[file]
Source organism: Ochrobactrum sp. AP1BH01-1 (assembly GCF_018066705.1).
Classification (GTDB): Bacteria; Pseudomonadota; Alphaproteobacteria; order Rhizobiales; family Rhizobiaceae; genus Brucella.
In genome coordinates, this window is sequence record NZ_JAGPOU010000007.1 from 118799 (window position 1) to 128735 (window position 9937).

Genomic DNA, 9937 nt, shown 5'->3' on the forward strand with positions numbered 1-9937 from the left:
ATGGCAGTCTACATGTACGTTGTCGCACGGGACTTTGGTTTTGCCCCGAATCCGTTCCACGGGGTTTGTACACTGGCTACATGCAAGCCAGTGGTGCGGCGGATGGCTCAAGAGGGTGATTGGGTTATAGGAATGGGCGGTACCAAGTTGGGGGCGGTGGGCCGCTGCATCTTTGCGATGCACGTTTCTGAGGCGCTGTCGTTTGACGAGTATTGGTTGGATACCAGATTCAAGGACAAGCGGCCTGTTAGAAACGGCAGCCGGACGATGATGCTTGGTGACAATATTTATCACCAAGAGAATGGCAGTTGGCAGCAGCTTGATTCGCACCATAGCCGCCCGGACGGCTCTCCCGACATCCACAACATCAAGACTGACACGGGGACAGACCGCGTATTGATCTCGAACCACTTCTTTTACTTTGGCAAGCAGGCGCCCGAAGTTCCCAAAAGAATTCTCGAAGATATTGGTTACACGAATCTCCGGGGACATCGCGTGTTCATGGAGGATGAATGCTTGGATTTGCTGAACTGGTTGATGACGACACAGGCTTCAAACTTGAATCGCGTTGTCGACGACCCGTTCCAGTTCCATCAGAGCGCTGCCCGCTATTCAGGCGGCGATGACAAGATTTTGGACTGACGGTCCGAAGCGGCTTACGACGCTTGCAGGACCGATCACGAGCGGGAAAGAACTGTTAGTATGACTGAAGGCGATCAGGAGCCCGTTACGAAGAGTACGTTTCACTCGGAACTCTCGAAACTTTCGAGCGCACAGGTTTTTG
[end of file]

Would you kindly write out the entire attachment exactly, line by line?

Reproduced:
Source organism: Ochrobactrum sp. AP1BH01-1 (assembly GCF_018066705.1).
Classification (GTDB): Bacteria; Pseudomonadota; Alphaproteobacteria; order Rhizobiales; family Rhizobiaceae; genus Brucella.
In genome coordinates, this window is sequence record NZ_JAGPOU010000007.1 from 118799 (window position 1) to 128735 (window position 9937).

Genomic DNA, 9937 nt, shown 5'->3' on the forward strand with positions numbered 1-9937 from the left:
ATGGCAGTCTACATGTACGTTGTCGCACGGGACTTTGGTTTTGCCCCGAATCCGTTCCACGGGGTTTGTACACTGGCTACATGCAAGCCAGTGGTGCGGCGGATGGCTCAAGAGGGTGATTGGGTTATAGGAATGGGCGGTACCAAGTTGGGGGCGGTGGGCCGCTGCATCTTTGCGATGCACGTTTCTGAGGCGCTGTCGTTTGACGAGTATTGGTTGGATACCAGATTCAAGGACAAGCGGCCTGTTAGAAACGGCAGCCGGACGATGATGCTTGGTGACAATATTTATCACCAAGAGAATGGCAGTTGGCAGCAGCTTGATTCGCACCATAGCCGCCCGGACGGCTCTCCCGACATCCACAACATCAAGACTGACACGGGGACAGACCGCGTATTGATCTCGAACCACTTCTTTTACTTTGGCAAGCAGGCGCCCGAAGTTCCCAAAAGAATTCTCGAAGATATTGGTTACACGAATCTCCGGGGACATCGCGTGTTCATGGAGGATGAATGCTTGGATTTGCTGAACTGGTTGATGACGACACAGGCTTCAAACTTGAATCGCGTTGTCGACGACCCGTTCCAGTTCCATCAGAGCGCTGCCCGCTATTCAGGCGGCGATGACAAGATTTTGGACTGACGGTCCGAAGCGGCTTACGACGCTTGCAGGACCGATCACGAGCGGGAAAGAACTGTTAGTATGACTGAAGGCGATCAGGAGCCCGTTACGAAGAGTACGTTTCACTCGGAACTCTCGAAACTTTCGAGCGCACAGGTTTTTG